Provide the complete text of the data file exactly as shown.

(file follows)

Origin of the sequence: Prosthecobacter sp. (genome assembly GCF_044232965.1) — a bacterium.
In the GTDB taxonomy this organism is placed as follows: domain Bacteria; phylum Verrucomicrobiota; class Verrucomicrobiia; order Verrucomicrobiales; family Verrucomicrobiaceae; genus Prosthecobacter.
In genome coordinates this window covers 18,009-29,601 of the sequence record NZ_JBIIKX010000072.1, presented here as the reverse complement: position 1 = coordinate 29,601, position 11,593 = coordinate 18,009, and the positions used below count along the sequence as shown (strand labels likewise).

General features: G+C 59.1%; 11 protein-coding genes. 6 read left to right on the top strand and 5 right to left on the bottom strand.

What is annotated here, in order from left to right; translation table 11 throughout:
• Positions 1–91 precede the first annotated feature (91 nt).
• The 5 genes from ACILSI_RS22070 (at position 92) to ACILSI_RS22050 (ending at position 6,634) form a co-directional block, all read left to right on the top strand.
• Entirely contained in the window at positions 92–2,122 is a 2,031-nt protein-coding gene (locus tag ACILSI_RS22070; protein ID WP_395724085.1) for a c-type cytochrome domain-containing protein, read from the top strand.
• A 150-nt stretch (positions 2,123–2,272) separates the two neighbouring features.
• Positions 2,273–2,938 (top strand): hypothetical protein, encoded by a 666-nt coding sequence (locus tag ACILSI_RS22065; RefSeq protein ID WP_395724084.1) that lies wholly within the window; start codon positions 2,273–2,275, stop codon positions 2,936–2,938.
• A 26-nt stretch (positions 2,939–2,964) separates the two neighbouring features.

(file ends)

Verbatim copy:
Origin of the sequence: Prosthecobacter sp. (genome assembly GCF_044232965.1) — a bacterium.
In the GTDB taxonomy this organism is placed as follows: domain Bacteria; phylum Verrucomicrobiota; class Verrucomicrobiia; order Verrucomicrobiales; family Verrucomicrobiaceae; genus Prosthecobacter.
In genome coordinates this window covers 18,009-29,601 of the sequence record NZ_JBIIKX010000072.1, presented here as the reverse complement: position 1 = coordinate 29,601, position 11,593 = coordinate 18,009, and the positions used below count along the sequence as shown (strand labels likewise).

General features: G+C 59.1%; 11 protein-coding genes. 6 read left to right on the top strand and 5 right to left on the bottom strand.

What is annotated here, in order from left to right; translation table 11 throughout:
• Positions 1–91 precede the first annotated feature (91 nt).
• The 5 genes from ACILSI_RS22070 (at position 92) to ACILSI_RS22050 (ending at position 6,634) form a co-directional block, all read left to right on the top strand.
• Entirely contained in the window at positions 92–2,122 is a 2,031-nt protein-coding gene (locus tag ACILSI_RS22070; protein ID WP_395724085.1) for a c-type cytochrome domain-containing protein, read from the top strand.
• A 150-nt stretch (positions 2,123–2,272) separates the two neighbouring features.
• Positions 2,273–2,938 (top strand): hypothetical protein, encoded by a 666-nt coding sequence (locus tag ACILSI_RS22065; RefSeq protein ID WP_395724084.1) that lies wholly within the window; start codon positions 2,273–2,275, stop codon positions 2,936–2,938.
• A 26-nt stretch (positions 2,939–2,964) separates the two neighbouring features.